“I feel morally compelled to remain on the side of other uprooted men and women everywhere. Today, as yesterday, a nation is judged by its attitude towards refugees.”
The sobering words of Jewish-American political activist, Nobel laureate, writer, professor, Elie Wiesel. The Holocaust survivor’s response to the Harper Conservative governments’ draconian changes to Canada’s refugee system, to be implemented through Bill C-31, “Protecting Canada’s Immigration System Act.”
Wiesel is speaking and acting from experience here. He’s a former refugee. And even more. He survived the Auschwitz death camp.
According to The Elie Wiesel Foundation for Humanity: “Elie Wiesel was born in 1928 in Sighet, Transylvania, which is now part of Romania. He was fifteen years old when he and his family were deported by the Nazis to Auschwitz. His mother and younger sister perished, his two older sisters survived. Wiesel and his father were later transported to Buchenwald, where his father died shortly before the camp was liberated in April 1945.”
The irony is this: two year ago, the 1986 Nobel Peace Prize winner was a keynote speaker at an Ottawa conference on anti-Semitism. Kenney reportedly helped to organized that conference.
Mental health risks for refugees
Wiesel’s voice joins the struggle just as Canadian doctors and other health professionals are solidifying their assault on Bill C-31 with learned evidence. According to the CBC News, an opinion piece published today in the Canadian Medical Association Journal warns that the changes pose serious mental health risks for refugees.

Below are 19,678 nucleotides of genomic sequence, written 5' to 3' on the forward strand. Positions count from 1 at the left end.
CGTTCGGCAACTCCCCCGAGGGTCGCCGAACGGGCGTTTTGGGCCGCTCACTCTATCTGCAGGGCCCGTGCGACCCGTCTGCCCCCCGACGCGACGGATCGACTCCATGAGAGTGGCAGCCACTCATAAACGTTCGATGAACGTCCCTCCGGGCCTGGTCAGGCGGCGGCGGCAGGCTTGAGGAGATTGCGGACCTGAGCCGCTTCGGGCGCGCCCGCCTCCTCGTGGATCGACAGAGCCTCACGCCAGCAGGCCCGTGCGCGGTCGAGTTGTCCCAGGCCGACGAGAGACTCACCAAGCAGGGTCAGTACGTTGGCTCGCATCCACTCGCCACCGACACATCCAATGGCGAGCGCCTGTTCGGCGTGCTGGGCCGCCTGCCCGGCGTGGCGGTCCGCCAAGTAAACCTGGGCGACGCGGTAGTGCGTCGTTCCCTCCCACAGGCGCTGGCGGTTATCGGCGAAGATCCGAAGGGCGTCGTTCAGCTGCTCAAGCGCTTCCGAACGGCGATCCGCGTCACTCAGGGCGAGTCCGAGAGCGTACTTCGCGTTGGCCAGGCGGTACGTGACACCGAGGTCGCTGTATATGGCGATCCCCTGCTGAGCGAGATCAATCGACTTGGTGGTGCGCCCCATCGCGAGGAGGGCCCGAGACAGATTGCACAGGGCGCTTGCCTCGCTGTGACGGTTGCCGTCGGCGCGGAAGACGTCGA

“Numerous studies have shown high levels of psychiatric symptoms among detained refugee claimants, even after short period,” authors Dr. Janet Cleveland and Dr. Cécile Rousseau argue. “As health professionals, it is our responsibility to urge the government to minimize harm to children, pregnant women, trauma survivors and other vulnerable people. Children should not be incarcerated or separated from their parents.”
The Canadian Psychiatrists Association has already warned us about the Harper Conservatives’ inflamatory and divisive lunguage on the Bill C-31 conversation. Too, of the impact of the changes on the mental health of those we’re supposed to be protecting.
In a letter to Kenney in June, they wrote: “This language, which deems patients worthy of care only if they are a potential harm to others, serves to further stigmatize our already stigmatized population, and does not address the dire need for medication and treatment for all patients who need them, whether or not they pose a risk to others.”